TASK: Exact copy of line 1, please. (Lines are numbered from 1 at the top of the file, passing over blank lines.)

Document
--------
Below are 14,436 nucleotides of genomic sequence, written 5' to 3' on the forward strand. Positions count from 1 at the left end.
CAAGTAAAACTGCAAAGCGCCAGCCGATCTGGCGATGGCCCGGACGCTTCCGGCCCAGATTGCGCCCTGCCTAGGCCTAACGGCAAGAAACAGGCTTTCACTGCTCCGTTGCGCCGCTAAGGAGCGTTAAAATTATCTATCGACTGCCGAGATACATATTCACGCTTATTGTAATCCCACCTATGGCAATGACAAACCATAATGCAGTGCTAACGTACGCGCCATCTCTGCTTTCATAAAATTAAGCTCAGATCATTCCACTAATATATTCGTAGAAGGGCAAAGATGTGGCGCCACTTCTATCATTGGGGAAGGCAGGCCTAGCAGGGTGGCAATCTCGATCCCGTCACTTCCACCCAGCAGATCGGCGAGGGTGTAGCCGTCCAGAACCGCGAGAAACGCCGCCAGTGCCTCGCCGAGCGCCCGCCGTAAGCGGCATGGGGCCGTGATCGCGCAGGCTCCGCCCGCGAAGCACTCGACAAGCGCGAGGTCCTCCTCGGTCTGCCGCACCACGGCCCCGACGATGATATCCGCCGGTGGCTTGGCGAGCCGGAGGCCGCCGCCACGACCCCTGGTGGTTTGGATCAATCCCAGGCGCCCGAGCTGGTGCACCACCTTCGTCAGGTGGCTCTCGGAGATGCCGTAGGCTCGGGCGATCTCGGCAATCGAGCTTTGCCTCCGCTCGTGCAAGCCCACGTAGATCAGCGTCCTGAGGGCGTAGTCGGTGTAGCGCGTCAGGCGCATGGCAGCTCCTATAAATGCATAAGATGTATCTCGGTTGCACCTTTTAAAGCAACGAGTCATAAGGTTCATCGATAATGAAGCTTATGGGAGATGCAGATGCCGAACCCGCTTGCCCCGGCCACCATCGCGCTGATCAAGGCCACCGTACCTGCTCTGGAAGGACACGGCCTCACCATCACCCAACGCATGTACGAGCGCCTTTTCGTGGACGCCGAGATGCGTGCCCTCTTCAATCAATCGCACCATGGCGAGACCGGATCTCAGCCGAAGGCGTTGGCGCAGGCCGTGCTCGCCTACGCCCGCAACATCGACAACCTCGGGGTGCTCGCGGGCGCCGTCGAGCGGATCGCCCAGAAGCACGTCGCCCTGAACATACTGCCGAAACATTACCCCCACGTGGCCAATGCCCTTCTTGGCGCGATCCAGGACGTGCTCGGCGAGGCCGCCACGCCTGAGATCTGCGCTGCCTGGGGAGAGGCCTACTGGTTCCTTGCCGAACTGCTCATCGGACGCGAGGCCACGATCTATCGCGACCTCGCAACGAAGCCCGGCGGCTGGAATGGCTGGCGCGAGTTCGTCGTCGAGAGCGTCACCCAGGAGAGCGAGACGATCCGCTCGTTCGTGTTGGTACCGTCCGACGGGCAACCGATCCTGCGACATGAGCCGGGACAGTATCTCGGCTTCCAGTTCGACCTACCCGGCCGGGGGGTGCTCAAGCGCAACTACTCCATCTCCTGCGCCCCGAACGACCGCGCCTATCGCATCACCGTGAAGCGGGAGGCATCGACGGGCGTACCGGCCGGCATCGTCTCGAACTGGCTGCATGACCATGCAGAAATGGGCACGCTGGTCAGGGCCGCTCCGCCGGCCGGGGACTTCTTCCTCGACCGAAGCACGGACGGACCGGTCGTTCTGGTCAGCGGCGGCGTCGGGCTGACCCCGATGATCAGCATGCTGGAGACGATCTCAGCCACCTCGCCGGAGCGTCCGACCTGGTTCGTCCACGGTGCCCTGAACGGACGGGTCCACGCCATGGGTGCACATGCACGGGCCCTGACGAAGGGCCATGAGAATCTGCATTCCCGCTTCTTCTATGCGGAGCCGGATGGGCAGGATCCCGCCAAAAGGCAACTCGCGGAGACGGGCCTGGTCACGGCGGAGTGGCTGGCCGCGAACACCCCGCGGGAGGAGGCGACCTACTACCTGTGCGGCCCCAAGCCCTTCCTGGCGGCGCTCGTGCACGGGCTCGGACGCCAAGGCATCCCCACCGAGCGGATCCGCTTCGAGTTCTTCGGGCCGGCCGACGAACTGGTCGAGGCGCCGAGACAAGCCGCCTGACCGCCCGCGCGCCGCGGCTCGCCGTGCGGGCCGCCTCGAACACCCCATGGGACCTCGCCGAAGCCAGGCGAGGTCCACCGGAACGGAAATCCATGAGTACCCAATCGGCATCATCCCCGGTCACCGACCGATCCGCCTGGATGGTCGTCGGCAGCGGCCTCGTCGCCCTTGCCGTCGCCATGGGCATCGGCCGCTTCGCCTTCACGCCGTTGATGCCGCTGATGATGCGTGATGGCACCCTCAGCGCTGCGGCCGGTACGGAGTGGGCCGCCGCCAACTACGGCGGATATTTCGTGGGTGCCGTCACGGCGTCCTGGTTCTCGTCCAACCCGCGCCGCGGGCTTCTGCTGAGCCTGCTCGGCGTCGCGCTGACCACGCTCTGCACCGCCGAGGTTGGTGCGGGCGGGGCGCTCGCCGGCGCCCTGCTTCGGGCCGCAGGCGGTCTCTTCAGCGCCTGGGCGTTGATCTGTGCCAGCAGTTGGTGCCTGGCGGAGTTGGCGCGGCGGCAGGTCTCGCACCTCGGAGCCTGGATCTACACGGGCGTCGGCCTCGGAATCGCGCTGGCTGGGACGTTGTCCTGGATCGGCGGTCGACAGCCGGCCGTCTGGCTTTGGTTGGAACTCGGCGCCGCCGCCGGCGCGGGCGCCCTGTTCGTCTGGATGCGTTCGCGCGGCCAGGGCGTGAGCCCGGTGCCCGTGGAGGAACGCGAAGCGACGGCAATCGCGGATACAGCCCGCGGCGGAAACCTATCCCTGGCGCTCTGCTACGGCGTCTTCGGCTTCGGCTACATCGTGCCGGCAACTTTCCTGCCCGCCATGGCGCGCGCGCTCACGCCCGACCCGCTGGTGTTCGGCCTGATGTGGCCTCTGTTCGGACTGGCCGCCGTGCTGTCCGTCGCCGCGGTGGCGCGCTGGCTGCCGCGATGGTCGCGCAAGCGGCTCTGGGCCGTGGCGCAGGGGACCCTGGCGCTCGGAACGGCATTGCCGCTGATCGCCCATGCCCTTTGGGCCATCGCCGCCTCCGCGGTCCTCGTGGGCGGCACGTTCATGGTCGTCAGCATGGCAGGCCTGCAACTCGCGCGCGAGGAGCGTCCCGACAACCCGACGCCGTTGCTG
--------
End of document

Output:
Below are 14,436 nucleotides of genomic sequence, written 5' to 3' on the forward strand. Positions count from 1 at the left end.